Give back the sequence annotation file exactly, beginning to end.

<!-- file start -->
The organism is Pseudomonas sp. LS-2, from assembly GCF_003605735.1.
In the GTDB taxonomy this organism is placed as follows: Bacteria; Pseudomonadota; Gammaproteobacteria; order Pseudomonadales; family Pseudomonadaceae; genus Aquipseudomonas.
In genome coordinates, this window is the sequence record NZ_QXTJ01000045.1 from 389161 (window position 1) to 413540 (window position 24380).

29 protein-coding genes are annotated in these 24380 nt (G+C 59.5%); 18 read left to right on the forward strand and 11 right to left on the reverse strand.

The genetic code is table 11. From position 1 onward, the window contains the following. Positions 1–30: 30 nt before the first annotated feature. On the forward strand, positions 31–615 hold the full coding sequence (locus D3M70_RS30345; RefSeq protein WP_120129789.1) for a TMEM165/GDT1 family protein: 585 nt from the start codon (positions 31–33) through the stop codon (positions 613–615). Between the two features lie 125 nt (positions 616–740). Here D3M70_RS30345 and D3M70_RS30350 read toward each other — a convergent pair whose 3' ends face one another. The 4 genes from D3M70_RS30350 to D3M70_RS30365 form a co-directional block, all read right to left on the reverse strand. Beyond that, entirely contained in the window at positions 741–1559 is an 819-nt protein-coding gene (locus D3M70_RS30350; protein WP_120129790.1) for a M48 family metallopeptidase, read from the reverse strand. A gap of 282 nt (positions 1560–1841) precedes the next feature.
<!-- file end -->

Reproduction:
The organism is Pseudomonas sp. LS-2, from assembly GCF_003605735.1.
In the GTDB taxonomy this organism is placed as follows: Bacteria; Pseudomonadota; Gammaproteobacteria; order Pseudomonadales; family Pseudomonadaceae; genus Aquipseudomonas.
In genome coordinates, this window is the sequence record NZ_QXTJ01000045.1 from 389161 (window position 1) to 413540 (window position 24380).

29 protein-coding genes are annotated in these 24380 nt (G+C 59.5%); 18 read left to right on the forward strand and 11 right to left on the reverse strand.

The genetic code is table 11. From position 1 onward, the window contains the following. Positions 1–30: 30 nt before the first annotated feature. On the forward strand, positions 31–615 hold the full coding sequence (locus D3M70_RS30345; RefSeq protein WP_120129789.1) for a TMEM165/GDT1 family protein: 585 nt from the start codon (positions 31–33) through the stop codon (positions 613–615). Between the two features lie 125 nt (positions 616–740). Here D3M70_RS30345 and D3M70_RS30350 read toward each other — a convergent pair whose 3' ends face one another. The 4 genes from D3M70_RS30350 to D3M70_RS30365 form a co-directional block, all read right to left on the reverse strand. Beyond that, entirely contained in the window at positions 741–1559 is an 819-nt protein-coding gene (locus D3M70_RS30350; protein WP_120129790.1) for a M48 family metallopeptidase, read from the reverse strand. A gap of 282 nt (positions 1560–1841) precedes the next feature.